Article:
Michael Collins’ diaries donated to Irish state and its people

Ireland: The valuable contents of the diaries of Michael Collins, the Irish revolutionary leader have been handed over “to the Irish people” ahead of the centenary of his demise.

Michael Collins earned his historic fame during the Irish War of Independence and ended up becoming one of the most influential revolutionary figures in the founding of the Irish Free State. He ruled briefly  both the leader of the new state and also commander-in-chief of its army until his assassination in 1922.

His diaries have been handed over to the Irish National Archives by will of his family. The diaries will remain at the archives on “long-term loan” before the original books are returned to Collins’ native County Cork next August at the occasion of the centenary of his death.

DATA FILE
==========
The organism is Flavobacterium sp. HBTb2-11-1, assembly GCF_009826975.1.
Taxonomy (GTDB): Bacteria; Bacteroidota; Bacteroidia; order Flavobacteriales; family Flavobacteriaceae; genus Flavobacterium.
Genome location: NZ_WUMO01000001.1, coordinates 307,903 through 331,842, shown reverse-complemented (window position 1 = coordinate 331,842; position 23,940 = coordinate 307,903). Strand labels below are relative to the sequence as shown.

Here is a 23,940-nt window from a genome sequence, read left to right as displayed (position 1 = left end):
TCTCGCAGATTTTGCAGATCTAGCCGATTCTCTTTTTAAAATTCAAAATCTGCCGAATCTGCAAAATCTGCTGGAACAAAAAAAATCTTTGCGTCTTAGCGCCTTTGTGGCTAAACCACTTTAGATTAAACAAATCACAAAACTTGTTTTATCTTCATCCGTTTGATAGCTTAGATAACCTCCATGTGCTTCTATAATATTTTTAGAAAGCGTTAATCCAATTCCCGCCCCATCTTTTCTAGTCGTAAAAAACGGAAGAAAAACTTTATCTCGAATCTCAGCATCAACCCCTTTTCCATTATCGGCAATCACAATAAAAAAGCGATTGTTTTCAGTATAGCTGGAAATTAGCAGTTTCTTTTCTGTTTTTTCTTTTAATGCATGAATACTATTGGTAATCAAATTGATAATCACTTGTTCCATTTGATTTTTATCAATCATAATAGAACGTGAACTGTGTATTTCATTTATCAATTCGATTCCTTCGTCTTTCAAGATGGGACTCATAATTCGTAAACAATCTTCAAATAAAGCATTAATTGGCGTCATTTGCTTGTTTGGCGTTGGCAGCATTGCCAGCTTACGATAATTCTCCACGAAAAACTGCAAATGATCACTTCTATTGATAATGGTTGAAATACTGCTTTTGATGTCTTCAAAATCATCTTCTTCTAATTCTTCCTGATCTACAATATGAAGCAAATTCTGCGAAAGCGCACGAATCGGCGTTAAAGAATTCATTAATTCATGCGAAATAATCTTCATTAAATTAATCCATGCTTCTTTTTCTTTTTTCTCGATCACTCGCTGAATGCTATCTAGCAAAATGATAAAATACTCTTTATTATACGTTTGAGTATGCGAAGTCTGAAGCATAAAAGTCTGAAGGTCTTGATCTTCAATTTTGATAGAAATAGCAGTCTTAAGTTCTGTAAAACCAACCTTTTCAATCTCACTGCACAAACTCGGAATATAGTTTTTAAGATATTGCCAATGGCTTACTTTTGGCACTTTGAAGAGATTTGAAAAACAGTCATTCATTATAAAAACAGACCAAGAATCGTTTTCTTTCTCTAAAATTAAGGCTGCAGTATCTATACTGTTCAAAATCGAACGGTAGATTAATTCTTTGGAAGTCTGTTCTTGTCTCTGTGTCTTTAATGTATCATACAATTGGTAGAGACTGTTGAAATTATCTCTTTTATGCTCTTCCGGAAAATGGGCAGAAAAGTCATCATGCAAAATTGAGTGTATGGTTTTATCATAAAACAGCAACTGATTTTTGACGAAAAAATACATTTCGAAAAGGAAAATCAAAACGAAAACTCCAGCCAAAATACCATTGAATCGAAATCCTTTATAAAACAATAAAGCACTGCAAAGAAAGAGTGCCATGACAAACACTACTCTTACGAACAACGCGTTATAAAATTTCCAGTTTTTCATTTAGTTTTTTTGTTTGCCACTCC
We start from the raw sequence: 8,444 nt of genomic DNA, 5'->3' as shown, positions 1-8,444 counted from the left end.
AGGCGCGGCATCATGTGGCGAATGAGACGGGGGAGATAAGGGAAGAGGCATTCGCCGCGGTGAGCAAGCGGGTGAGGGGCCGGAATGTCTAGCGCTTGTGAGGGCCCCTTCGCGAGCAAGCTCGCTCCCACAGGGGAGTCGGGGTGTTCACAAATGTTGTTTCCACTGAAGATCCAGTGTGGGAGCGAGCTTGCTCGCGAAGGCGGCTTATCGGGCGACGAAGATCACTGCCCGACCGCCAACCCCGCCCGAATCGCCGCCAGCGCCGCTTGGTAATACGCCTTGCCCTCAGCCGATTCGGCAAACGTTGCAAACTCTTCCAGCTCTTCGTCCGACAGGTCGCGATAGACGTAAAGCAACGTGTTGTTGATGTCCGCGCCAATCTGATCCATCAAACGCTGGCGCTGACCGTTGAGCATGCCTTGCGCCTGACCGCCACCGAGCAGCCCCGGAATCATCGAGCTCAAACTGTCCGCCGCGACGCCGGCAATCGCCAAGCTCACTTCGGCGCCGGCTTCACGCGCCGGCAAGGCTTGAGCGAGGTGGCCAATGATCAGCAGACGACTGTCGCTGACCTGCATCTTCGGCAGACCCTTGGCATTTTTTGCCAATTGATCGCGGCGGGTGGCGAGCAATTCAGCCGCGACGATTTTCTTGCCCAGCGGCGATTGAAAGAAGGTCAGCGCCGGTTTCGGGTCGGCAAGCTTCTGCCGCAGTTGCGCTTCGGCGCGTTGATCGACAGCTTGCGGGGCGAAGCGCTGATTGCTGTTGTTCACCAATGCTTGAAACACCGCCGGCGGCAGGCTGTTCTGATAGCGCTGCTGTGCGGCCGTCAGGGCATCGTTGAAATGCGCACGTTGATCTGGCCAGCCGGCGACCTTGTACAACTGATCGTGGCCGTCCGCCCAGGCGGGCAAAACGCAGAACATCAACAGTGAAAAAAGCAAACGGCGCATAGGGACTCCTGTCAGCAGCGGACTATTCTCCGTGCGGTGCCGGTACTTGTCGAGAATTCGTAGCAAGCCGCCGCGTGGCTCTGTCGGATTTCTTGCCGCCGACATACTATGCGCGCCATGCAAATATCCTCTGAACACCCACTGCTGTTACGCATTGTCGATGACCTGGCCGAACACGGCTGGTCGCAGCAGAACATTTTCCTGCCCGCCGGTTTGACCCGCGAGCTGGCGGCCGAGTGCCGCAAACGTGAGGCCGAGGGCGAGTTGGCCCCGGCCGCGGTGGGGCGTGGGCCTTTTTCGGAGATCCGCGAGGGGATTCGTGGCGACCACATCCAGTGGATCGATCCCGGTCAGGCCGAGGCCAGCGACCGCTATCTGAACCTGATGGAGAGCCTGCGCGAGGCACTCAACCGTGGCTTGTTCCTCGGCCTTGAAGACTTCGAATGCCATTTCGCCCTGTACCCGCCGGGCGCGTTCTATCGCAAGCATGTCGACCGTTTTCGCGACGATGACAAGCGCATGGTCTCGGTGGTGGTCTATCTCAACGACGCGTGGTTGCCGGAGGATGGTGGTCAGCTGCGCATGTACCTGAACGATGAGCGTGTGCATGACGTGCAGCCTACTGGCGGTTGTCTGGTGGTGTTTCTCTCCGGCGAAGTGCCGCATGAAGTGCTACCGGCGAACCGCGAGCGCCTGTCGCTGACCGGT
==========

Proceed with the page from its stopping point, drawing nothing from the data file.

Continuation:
Members of the Collins family gave the diaries to the Taoiseach Micheál Martin and other minsters in County Cork on Monday.

The five diaries will now undergo conservation and preservation treatment and their contents will be digitised to enable public access, according to a government statement.

The diaries record important details of Collins’ meetings and appointments during the most significant events of his life, the historic War of Independence, the Anglo-Irish Treaty negotiations and the outbreak of the Irish Civil War.

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